Croatia is a country which had throughout the centuries experienced turbulent political life. It is situated at the crossroads of different cultural and artistic influences and, moreover, the point at which the Mediterranean meets Central Europe and closest to the places were East penetrates furthest into the West. As far as the stylistic influences and the reception of style are concerned, the 18th century art in Northern Croatia in most of its aspects corresponds to the features of Central European late Baroque art. This is mostly due to the fact that at that time Croatia was a part of the Habsburg Monarchy, which by its widely extended borders provided a vast frame for the various artists who traveled around, or carried out various commissions of artworks throughout that extensive empire.
The article is about the work of Joseph Hatzinger, son of builder Paul (Pál) Hatzinger from Székesfehérvár (Hungary), and Joseph’s sons Heinrich and Paul. Joseph worked in Osijek and in Slavonia in the second half of the eighteenth century. In the early nineteenth century, his older son Heinrich spent almost a decade as a professor at the Genie-Akademie (Military Academy of Engineering) in Vienna and designed two important Early Neoclassical churches at Terezin and Josefov fortresses in Bohemia. His younger son Paul, after a brief period as a lecturer at the Genie-Akademie, worked as an engineer in various parts of the Habsburg Monarchy during the first half of the nineteenth century, from Galicia, across Dalmatia, to Vienna and Lower Austria in the final phase of his career. Finally, his great-great-grandson Gusztáv Kasper, the grandson of Paul Hatzinger Jr, became a Hungarian railway engineer at the turn of the twentieth century.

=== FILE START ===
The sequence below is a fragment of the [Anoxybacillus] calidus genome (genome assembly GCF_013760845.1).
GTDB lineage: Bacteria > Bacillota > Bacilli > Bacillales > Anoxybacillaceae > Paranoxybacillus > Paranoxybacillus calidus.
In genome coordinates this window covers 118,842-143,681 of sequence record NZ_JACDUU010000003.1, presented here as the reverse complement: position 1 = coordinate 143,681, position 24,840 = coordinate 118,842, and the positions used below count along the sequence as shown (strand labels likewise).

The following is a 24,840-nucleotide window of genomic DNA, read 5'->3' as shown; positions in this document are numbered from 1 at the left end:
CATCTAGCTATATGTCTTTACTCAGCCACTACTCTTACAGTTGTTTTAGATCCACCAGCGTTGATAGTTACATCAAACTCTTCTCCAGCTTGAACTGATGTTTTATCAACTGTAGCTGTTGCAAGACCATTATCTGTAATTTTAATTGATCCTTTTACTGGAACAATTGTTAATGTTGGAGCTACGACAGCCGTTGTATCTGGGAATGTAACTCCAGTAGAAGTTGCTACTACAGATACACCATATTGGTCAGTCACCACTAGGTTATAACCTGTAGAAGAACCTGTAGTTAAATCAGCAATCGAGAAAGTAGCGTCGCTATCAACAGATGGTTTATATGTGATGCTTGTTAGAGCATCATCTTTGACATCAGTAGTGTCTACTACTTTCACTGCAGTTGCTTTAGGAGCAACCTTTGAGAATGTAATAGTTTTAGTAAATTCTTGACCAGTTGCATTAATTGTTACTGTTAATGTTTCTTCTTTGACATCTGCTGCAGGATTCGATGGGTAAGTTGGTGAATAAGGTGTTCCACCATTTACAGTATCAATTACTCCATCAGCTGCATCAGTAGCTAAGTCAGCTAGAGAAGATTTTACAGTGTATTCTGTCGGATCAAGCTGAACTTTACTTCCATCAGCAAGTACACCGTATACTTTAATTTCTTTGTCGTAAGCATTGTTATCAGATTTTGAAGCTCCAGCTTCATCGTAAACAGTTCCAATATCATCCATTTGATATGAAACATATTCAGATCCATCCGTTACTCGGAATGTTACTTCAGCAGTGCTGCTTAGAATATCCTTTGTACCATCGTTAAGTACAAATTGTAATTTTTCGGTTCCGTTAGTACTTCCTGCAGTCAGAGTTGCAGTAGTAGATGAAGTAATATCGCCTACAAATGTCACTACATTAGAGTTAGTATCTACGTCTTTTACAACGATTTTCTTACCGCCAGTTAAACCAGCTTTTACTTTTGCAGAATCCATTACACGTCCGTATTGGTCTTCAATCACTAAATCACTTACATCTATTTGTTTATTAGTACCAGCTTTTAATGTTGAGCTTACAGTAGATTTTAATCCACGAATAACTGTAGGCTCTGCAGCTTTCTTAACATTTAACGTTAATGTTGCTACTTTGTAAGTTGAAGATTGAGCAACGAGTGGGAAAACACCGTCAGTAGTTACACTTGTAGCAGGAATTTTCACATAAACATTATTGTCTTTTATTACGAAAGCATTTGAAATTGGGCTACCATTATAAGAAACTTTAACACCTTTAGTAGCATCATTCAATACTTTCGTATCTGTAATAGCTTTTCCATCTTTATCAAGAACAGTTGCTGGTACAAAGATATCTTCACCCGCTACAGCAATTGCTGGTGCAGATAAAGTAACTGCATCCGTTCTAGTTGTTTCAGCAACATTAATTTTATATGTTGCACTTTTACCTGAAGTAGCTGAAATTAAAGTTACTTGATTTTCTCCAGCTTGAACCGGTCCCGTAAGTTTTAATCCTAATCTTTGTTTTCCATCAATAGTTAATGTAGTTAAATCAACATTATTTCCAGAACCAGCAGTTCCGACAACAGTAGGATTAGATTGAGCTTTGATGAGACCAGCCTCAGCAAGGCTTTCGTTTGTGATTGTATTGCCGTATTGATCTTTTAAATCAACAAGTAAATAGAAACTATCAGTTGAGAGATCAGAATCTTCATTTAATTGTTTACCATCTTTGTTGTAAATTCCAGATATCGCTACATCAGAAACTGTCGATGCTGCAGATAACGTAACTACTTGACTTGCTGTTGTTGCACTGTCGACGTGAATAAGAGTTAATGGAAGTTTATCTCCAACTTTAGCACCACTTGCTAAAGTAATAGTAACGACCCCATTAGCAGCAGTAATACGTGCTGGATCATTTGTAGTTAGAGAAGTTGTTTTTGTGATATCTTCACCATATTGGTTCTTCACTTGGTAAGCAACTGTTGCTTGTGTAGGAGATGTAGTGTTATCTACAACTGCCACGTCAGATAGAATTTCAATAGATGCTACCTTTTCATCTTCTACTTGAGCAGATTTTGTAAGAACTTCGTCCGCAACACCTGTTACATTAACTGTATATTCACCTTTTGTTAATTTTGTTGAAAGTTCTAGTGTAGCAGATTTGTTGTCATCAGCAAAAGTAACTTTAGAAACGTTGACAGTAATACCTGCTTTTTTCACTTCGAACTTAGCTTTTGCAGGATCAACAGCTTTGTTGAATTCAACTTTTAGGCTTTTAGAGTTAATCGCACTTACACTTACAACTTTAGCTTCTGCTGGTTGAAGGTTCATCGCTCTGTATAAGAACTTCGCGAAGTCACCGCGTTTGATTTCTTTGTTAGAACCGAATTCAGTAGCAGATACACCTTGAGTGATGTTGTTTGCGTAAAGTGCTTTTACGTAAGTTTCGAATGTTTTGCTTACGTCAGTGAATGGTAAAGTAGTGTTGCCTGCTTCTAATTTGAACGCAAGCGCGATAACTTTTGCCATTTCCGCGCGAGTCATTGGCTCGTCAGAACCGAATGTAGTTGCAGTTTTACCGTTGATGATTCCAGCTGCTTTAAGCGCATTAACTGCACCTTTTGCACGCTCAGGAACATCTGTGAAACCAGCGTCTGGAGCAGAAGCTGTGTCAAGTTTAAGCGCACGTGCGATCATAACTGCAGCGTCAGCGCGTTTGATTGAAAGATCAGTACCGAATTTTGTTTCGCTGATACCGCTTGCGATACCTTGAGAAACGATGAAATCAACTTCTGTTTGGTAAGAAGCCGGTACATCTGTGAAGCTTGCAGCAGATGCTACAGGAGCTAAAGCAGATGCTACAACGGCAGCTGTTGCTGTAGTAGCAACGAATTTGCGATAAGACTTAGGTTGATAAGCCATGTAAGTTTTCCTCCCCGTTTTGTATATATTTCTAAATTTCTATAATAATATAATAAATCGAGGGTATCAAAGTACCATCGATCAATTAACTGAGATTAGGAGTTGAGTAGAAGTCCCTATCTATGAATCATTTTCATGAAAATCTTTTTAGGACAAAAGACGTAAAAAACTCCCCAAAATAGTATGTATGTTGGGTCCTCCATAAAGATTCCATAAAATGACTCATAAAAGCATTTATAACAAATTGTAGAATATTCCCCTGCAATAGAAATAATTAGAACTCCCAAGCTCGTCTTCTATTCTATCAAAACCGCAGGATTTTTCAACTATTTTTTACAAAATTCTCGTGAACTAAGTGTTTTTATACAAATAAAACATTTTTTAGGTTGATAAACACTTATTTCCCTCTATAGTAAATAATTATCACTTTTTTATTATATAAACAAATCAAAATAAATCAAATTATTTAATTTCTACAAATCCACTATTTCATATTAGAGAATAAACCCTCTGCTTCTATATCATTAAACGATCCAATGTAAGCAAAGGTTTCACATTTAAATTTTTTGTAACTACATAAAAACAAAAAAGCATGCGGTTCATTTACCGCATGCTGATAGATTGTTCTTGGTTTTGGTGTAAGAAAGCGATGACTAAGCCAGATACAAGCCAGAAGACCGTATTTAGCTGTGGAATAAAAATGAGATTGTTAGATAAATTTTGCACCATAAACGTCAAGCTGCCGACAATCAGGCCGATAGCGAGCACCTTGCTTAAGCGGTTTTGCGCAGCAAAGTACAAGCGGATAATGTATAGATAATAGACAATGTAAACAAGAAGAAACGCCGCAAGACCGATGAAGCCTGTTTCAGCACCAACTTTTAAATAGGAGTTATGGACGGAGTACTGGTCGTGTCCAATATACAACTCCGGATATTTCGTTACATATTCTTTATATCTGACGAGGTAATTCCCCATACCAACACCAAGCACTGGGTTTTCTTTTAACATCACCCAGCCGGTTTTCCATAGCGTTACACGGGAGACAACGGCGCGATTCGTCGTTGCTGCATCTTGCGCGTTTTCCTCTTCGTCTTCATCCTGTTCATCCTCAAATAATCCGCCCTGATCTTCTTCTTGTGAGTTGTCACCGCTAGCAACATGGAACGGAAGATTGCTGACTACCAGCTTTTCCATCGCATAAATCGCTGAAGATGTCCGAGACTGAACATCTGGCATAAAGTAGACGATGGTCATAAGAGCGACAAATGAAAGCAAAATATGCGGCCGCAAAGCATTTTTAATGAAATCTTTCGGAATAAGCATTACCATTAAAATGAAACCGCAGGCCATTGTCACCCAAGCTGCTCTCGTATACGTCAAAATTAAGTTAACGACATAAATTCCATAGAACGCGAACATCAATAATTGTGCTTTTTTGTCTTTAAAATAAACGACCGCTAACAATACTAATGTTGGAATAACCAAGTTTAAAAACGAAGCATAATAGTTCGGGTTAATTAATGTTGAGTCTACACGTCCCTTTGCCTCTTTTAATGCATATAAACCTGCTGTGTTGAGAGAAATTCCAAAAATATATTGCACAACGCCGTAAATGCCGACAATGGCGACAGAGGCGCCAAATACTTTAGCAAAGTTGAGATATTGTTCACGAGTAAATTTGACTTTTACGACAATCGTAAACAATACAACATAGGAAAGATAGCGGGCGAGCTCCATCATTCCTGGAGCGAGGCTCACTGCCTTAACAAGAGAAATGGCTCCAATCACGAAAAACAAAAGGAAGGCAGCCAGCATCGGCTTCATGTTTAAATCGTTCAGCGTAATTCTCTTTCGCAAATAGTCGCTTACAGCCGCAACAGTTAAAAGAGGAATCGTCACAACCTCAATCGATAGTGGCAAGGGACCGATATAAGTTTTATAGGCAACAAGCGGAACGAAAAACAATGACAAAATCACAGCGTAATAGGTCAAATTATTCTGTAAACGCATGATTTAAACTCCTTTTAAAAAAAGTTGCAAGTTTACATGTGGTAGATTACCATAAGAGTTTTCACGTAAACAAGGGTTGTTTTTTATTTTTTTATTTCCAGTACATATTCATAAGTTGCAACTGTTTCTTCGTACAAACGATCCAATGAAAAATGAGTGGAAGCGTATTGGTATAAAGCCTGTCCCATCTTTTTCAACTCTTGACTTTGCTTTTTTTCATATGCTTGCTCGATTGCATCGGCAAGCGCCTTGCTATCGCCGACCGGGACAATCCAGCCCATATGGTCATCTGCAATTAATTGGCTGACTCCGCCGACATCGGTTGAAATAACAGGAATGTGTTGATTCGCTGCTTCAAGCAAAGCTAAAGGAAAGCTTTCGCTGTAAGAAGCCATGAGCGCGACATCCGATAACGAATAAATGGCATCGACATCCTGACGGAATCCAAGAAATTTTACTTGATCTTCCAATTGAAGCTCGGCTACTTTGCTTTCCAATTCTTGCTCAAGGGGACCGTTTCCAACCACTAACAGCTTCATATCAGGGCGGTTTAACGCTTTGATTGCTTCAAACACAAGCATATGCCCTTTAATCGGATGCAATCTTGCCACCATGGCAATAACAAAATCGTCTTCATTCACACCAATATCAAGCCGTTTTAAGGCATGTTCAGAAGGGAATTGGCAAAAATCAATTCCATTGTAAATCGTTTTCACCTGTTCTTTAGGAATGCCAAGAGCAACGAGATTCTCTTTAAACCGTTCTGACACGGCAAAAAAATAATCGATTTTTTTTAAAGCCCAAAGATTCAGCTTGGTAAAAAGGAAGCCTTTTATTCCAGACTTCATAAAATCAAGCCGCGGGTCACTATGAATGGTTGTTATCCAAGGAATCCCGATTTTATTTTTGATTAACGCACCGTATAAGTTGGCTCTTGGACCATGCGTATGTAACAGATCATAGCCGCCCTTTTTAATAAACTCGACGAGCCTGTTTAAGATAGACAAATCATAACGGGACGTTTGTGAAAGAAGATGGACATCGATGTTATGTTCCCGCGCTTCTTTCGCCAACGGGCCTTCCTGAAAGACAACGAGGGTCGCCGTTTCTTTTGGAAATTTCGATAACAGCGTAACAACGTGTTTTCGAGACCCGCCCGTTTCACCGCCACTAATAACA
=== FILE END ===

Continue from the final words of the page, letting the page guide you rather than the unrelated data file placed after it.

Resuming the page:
“Green merry-making”. The creation of recreational spaces around urban areas in the Habsburg Monarchy in the 18th–19thcenturies. — My investigation is focused on a special phenomenon of urbanisation of the way of life in the 18th to 19th centuries: the functional and symbolical transformation of the immediate environs of the town, in the course of which the previously unconquered surrounding countryside or land used for agricultural purposes became the venue for urban leisure customs (excursions, May Day festivities, summer holidays). The period covered in the research is from the last third of the 18th century to the mid-19th century: this is sufficiently long to allow a comparison of areas of investigation having different source bases (towns within the Habsburg Monarchy of different sizes and with different traditions) and to trace changes in the various urbanisation phenomena examined.Nature in the urban environs as a recreational space is interpreted according to the aesthetic requirements of urban-dwellers. These nearby excursion places can be seen not only as compensation for increasingly unpleasant urban life, but also as a kind of cultural pattern, a symbolic expression of urbanity: the big city lifestyle pattern also appears in the smaller, barely urbanised towns. The phenomenon examined appears with differing emphasis in the leisure time of the different social groups. The petty bourgeoisie and the poorer social groups are encountered in these micro spaces mainly in connection with festive use, while visits to the green areas in and around the town are practically an everyday practice among the middle classes. Certain traditions dating from the period before the urbanisation in the Modern Age — such as church fetes in the vicinity of towns, and student traditions — play an important role in the emergence of the new customs. In addition, the social composition of the individual towns, the nature of their trend-setting strata, the denominational tradition, the existing educational or other institutions, in short the differing urbanisation histories also had a substantial influence in shaping leisure spaces in the urban environs. Where an important Protestant school operates in a town, middle-class townsfolk, intellectuals and officials are found in considerable numbers and if the urban elite and leaders are supporters of innovation, green leisure spaces appear earlier and in greater number. In towns with a strong Catholic tradition, the profanization of green fetes also contributes to leisure use of the urban environs, but at times Catholic customs can also be found in a Protestant environment.